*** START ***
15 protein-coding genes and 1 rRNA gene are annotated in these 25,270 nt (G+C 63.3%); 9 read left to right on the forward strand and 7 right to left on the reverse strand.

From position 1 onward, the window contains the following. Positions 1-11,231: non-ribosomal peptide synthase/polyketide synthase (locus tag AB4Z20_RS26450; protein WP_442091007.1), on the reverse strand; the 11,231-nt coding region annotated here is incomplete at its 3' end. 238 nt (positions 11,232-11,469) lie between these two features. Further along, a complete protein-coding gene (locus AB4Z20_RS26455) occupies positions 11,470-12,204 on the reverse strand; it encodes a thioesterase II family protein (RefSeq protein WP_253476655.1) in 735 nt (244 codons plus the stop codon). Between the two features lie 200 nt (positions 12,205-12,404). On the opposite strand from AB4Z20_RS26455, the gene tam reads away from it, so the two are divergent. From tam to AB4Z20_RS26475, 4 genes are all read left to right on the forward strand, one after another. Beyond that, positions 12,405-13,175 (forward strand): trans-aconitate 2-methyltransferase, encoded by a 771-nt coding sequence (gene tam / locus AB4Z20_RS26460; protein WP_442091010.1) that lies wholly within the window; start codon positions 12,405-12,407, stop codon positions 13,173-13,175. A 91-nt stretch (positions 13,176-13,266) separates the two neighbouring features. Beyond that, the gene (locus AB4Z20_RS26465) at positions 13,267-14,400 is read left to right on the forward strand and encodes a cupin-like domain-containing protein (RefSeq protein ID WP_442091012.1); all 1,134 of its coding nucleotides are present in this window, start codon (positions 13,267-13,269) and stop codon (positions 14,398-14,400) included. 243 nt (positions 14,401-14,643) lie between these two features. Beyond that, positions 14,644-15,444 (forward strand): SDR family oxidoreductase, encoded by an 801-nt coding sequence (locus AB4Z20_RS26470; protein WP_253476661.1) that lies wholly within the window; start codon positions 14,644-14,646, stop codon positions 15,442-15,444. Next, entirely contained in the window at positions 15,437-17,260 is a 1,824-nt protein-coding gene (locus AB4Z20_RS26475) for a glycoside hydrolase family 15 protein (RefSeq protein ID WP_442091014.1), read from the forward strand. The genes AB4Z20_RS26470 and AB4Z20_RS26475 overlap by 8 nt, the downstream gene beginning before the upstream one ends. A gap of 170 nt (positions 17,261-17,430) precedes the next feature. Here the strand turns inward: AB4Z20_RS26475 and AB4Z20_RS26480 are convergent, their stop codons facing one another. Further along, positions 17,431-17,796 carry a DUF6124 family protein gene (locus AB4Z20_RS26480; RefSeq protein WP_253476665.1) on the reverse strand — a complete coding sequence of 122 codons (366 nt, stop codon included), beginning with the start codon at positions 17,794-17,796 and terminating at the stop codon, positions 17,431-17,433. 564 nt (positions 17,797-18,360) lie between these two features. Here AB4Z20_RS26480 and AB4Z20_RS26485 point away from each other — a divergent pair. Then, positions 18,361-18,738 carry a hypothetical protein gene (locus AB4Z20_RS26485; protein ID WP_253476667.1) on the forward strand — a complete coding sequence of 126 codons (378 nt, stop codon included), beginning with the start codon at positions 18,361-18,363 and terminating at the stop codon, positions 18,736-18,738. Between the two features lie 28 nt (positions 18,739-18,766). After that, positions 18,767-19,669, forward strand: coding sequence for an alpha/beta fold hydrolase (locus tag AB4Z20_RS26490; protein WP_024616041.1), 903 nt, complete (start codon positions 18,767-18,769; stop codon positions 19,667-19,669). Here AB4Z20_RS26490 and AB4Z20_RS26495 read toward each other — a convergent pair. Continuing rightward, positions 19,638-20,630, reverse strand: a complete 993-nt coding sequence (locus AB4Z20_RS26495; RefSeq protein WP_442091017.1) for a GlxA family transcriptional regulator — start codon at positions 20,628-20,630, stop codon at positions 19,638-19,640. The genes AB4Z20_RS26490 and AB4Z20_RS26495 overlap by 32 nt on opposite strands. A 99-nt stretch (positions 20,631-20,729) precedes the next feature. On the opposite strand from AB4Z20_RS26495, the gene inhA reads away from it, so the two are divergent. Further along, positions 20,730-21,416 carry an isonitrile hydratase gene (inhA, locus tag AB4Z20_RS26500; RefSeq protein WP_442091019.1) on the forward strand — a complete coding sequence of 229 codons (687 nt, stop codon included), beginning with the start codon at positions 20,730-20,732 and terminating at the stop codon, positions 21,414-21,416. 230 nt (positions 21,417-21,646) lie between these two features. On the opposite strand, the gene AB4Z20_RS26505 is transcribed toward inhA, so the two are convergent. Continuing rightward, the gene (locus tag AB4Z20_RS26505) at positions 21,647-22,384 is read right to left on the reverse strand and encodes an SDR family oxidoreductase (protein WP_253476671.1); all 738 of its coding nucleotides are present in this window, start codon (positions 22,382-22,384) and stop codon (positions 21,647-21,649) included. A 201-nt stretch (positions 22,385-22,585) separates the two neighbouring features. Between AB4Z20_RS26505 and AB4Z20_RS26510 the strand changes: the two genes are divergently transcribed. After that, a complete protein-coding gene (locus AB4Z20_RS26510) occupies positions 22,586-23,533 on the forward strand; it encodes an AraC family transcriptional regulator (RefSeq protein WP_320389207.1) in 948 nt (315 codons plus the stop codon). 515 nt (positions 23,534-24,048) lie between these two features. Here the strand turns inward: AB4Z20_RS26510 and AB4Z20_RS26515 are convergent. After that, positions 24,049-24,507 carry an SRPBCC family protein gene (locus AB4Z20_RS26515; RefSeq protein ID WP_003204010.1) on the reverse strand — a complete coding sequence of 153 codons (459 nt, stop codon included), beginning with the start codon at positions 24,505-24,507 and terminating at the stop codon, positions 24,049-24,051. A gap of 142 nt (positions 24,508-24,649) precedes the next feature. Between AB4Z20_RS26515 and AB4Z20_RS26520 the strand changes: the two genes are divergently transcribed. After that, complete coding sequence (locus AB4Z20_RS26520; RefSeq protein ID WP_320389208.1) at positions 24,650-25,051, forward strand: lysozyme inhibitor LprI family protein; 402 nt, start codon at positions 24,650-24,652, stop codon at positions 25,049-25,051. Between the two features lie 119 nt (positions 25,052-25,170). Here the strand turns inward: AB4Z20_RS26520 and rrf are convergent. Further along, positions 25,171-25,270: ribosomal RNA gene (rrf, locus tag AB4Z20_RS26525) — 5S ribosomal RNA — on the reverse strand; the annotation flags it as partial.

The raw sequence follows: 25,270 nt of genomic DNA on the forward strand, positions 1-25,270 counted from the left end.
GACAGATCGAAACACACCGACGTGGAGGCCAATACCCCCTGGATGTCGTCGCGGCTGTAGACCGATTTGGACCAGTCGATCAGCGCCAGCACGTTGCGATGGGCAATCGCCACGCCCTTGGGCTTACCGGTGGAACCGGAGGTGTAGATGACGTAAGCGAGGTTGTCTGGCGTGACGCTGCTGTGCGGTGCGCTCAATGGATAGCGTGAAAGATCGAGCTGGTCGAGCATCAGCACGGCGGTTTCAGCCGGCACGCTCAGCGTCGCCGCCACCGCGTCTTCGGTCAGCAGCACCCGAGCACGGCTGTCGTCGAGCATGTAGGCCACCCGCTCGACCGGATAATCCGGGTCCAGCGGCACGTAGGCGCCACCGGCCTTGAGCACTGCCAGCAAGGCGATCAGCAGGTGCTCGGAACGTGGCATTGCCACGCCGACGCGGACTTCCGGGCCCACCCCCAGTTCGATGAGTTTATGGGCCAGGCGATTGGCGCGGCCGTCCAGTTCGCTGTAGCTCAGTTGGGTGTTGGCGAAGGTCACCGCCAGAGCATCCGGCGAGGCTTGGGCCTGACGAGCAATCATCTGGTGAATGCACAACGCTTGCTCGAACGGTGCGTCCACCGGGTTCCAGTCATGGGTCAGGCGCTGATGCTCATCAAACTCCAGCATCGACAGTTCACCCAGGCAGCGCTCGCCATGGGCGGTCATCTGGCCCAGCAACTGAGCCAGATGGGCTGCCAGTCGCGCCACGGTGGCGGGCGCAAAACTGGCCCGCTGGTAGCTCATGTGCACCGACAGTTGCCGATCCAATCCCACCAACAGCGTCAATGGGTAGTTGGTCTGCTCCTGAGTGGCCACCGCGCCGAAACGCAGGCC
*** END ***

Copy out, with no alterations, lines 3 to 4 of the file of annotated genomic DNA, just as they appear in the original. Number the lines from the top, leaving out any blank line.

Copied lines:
The raw sequence follows: 25,270 nt of genomic DNA on the forward strand, positions 1-25,270 counted from the left end.
GACAGATCGAAACACACCGACGTGGAGGCCAATACCCCCTGGATGTCGTCGCGGCTGTAGACCGATTTGGACCAGTCGATCAGCGCCAGCACGTTGCGATGGGCAATCGCCACGCCCTTGGGCTTACCGGTGGAACCGGAGGTGTAGATGACGTAAGCGAGGTTGTCTGGCGTGACGCTGCTGTGCGGTGCGCTCAATGGATAGCGTGAAAGATCGAGCTGGTCGAGCATCAGCACGGCGGTTTCAGCCGGCACGCTCAGCGTCGCCGCCACCGCGTCTTCGGTCAGCAGCACCCGAGCACGGCTGTCGTCGAGCATGTAGGCCACCCGCTCGACCGGATAATCCGGGTCCAGCGGCACGTAGGCGCCACCGGCCTTGAGCACTGCCAGCAAGGCGATCAGCAGGTGCTCGGAACGTGGCATTGCCACGCCGACGCGGACTTCCGGGCCCACCCCCAGTTCGATGAGTTTATGGGCCAGGCGATTGGCGCGGCCGTCCAGTTCGCTGTAGCTCAGTTGGGTGTTGGCGAAGGTCACCGCCAGAGCATCCGGCGAGGCTTGGGCCTGACGAGCAATCATCTGGTGAATGCACAACGCTTGCTCGAACGGTGCGTCCACCGGGTTCCAGTCATGGGTCAGGCGCTGATGCTCATCAAACTCCAGCATCGACAGTTCACCCAGGCAGCGCTCGCCATGGGCGGTCATCTGGCCCAGCAACTGAGCCAGATGGGCTGCCAGTCGCGCCACGGTGGCGGGCGCAAAACTGGCCCGCTGGTAGCTCATGTGCACCGACAGTTGCCGATCCAATCCCACCAACAGCGTCAATGGGTAGTTGGTCTGCTCCTGAGTGGCCACCGCGCCGAAACGCAGGCC